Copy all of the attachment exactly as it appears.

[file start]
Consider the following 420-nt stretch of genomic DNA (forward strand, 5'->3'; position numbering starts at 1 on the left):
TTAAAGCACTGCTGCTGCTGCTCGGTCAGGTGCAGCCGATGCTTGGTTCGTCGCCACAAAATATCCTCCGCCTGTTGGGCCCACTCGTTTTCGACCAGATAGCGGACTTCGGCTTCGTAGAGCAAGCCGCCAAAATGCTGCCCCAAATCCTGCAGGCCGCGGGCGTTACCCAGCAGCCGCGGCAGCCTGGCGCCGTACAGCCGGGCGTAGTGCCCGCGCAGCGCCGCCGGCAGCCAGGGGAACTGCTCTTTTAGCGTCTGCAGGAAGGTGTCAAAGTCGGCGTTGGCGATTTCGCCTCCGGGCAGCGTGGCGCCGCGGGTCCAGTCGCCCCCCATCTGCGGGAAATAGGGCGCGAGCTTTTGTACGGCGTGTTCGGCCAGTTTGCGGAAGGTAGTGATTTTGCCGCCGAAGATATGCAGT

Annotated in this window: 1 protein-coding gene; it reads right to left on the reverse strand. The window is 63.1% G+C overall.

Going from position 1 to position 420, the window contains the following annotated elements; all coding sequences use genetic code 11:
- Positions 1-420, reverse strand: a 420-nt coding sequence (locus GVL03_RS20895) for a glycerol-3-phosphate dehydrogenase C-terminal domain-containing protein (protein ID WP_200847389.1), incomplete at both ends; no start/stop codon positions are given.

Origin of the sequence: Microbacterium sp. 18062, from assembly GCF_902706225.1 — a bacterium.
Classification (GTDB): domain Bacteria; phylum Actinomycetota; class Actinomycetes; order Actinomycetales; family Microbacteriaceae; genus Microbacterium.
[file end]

Consider the following 420-nt stretch of genomic DNA (forward strand, 5'->3'; position numbering starts at 1 on the left):
TTAAAGCACTGCTGCTGCTGCTCGGTCAGGTGCAGCCGATGCTTGGTTCGTCGCCACAAAATATCCTCCGCCTGTTGGGCCCACTCGTTTTCGACCAGATAGCGGACTTCGGCTTCGTAGAGCAAGCCGCCAAAATGCTGCCCCAAATCCTGCAGGCCGCGGGCGTTACCCAGCAGCCGCGGCAGCCTGGCGCCGTACAGCCGGGCGTAGTGCCCGCGCAGCGCCGCCGGCAGCCAGGGGAACTGCTCTTTTAGCGTCTGCAGGAAGGTGTCAAAGTCGGCGTTGGCGATTTCGCCTCCGGGCAGCGTGGCGCCGCGGGTCCAGTCGCCCCCCATCTGCGGGAAATAGGGCGCGAGCTTTTGTACGGCGTGTTCGGCCAGTTTGCGGAAGGTAGTGATTTTGCCGCCGAAGATATGCAGT

Annotated in this window: 1 protein-coding gene; it reads right to left on the reverse strand. The window is 63.1% G+C overall.

Going from position 1 to position 420, the window contains the following annotated elements; all coding sequences use genetic code 11:
- Positions 1-420, reverse strand: a 420-nt coding sequence (locus GVL03_RS20895) for a glycerol-3-phosphate dehydrogenase C-terminal domain-containing protein (protein ID WP_200847389.1), incomplete at both ends; no start/stop codon positions are given.

Origin of the sequence: Microbacterium sp. 18062, from assembly GCF_902706225.1 — a bacterium.
Classification (GTDB): domain Bacteria; phylum Actinomycetota; class Actinomycetes; order Actinomycetales; family Microbacteriaceae; genus Microbacterium.